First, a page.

Whey Protein Frequently Asked Questions

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Whey Protein Frequently Asked Questions | Vitality and Wellness

What is Whey Protein Powder?

Whey protein is the amino acid, rich liquid by-product created from cheese production. Besides the high concentration of amino acids, whey protein contains major protein fractions known as beta–lactoglobulin, alpha-lactalbumin, bovine serum albumin and immunoglobulin's.

What is the Difference Between Whey Protein Concentrate and Whey Protein Isolate?

Whey protein concentrate contains less protein than an isolate but more carbohydrates, fats and immune protein fractions. Typically the whey protein concentrate contains 80% protein and approximately 5% fat and carbohydrates and 15% immune protein fractions, whereas the whey protein isolate typically contains 90% protein and less than 1% fat and carbohydrates 8% immune protein fractions.

Whey Protein Isolate is a fast releasing protein powder useful for tissue repair, poor nutritional status and the elderly. For body building or sculpting Whey Protein Isolate is best taken just before a workout to allow the rapid absorption of amino acids, which are required for muscle growth and tissue repair. Whereas a Whey Protein Concentrate is a slower releasing protein powder and is best taken with or before meals for general health, weight loss and other specific health conditions.

What is rBST?

rBST is an artificial growth hormone called recombinant bovine somatotropin originally developed by Monsanto and marketed as Posilac. The United States of America is the only country to allow rBST to be used in dairy cattle. rBST is banned in Australia, New Zealand, Canada, Japan and the European Union. The American Food and Drug Administration (FDA) do not require any special labelling of products produced from cows that are given rBST. We do not use any whey protein powders that come from the United States of America and source only the highest quality products from Australia and New Zealand.

Why Should You Choose Unflavoured Whey Protein?

Unfortunately the majority of flavoured whey protein powders on the market contain artificial sweeteners. As a naturopath and nutritionist I want my patients to eat as clean and healthy as possible, whilst minimise their exposure to the multitude of additives present in our foods today. Artificial sweeteners have been linked to various cancers, neurological disorders and even diabetes. There are many naturally occurring substances that can use to flavour whey protein powder including; cocoa, carob, cinnamon, fresh or frozen berries, banana or other sweet fruits, raw honey, nutmeg and stevia. These ingredients are not only help create a healthier body, but allows a wider choice of inexpensive flavours.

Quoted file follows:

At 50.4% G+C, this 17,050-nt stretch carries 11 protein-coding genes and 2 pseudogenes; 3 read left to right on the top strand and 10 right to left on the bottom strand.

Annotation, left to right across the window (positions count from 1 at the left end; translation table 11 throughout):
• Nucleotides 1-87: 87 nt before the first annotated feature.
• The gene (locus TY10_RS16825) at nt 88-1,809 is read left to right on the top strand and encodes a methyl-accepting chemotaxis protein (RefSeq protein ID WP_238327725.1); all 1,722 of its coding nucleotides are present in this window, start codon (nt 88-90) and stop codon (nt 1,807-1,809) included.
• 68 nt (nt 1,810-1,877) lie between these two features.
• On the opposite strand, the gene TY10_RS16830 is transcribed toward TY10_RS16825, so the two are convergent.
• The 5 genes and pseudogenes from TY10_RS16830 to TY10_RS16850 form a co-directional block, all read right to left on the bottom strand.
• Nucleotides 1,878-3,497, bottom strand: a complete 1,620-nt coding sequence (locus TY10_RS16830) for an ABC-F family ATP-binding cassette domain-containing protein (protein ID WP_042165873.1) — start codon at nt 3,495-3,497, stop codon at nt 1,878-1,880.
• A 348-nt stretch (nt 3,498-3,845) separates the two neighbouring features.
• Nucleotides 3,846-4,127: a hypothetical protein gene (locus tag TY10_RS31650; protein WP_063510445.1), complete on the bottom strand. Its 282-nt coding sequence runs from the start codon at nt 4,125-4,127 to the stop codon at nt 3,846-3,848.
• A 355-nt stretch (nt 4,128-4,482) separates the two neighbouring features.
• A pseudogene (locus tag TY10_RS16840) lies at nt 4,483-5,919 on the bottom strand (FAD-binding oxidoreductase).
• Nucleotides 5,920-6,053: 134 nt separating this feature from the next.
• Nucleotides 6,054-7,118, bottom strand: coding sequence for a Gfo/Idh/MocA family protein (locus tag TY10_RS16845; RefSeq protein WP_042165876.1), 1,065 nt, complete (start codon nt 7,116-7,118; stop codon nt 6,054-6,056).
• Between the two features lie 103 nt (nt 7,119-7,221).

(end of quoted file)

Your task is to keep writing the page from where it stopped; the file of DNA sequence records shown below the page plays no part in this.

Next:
Is Whey Protein Powder only for Bodybuilders?

No, whey protein powder can be used by anyone for a variety of needs. Most people commonly associate whey protein powder with bodybuilding, as it is excellent in speeding up the building and repair of muscle. Whey protein is very high in amino acids, which are the building blocks of life and nearly every single cell in your body requires them. As such, there are many people who may benefit from whey protein such as; those who need to lose weight, have a reduced appetite, are on a low carbohydrate diet, the elderly, those with low muscle mass, people who suffer from diabetics, appetite suppression or have low protein intake. It can also be of benefit with detoxification.

Please refer to our Whey Protein Health Benefits Studies page for further information on possible health benefits.

What does the biological value of whey protein mean?

Biological value is a measurement of the amount of protein retained in the human body per gram of protein absorbed. The higher the biological value of a given food or supplement, the greater the retention of its constituent protein. The standard biological value upon which other foods are measured is whole eggs – which have a biological value of 100. Whey protein powder has a biological value greater than 110, and as such is one of only a few foods with a higher biological value than whole eggs.




Greg Newson
Greg Newson

Author

Greg Newson is a qualified Naturopath, Western Medicine Herbalist, Nutritionist, Remedial Massage Therapist and Professional Health & Wellbeing Speaker. Greg has a passion for helping people and has been treating patients in clinical practice since 2002.

Greg is the owner of the Vitality and Wellness Centre, Lismore NSW Australia, a busy Naturopathic Clinic that cares for people suffering with any type of health complaint. He is dedicated in educating people to understand and embrace the enormous potential that natural medicine has on our long-term health and well-being. Greg is able to help people improve their health and offers in-clinic, phone and Skype health consultations as well as Guest Speaking on natural medicine and heath related topics.

Greg Newson's Qualifications: Advance Diploma Human Health Science 2001 (Charles Sturt University), Advance Diploma Remedial Massage 2002 (Health Schools Australia), Advance Diploma Western Herbal Medicine 2003 (Health Schools Australia), Bachelor Health Science 2005 (Charles Sturt University), Advance Diploma Naturopathy 2008 (Health Schools Australia), Advance Diploma Functional Nutrition 2008 (Health Schools Australia).

Greg is a member of the Australian Traditional Medicine Society (ATMS)




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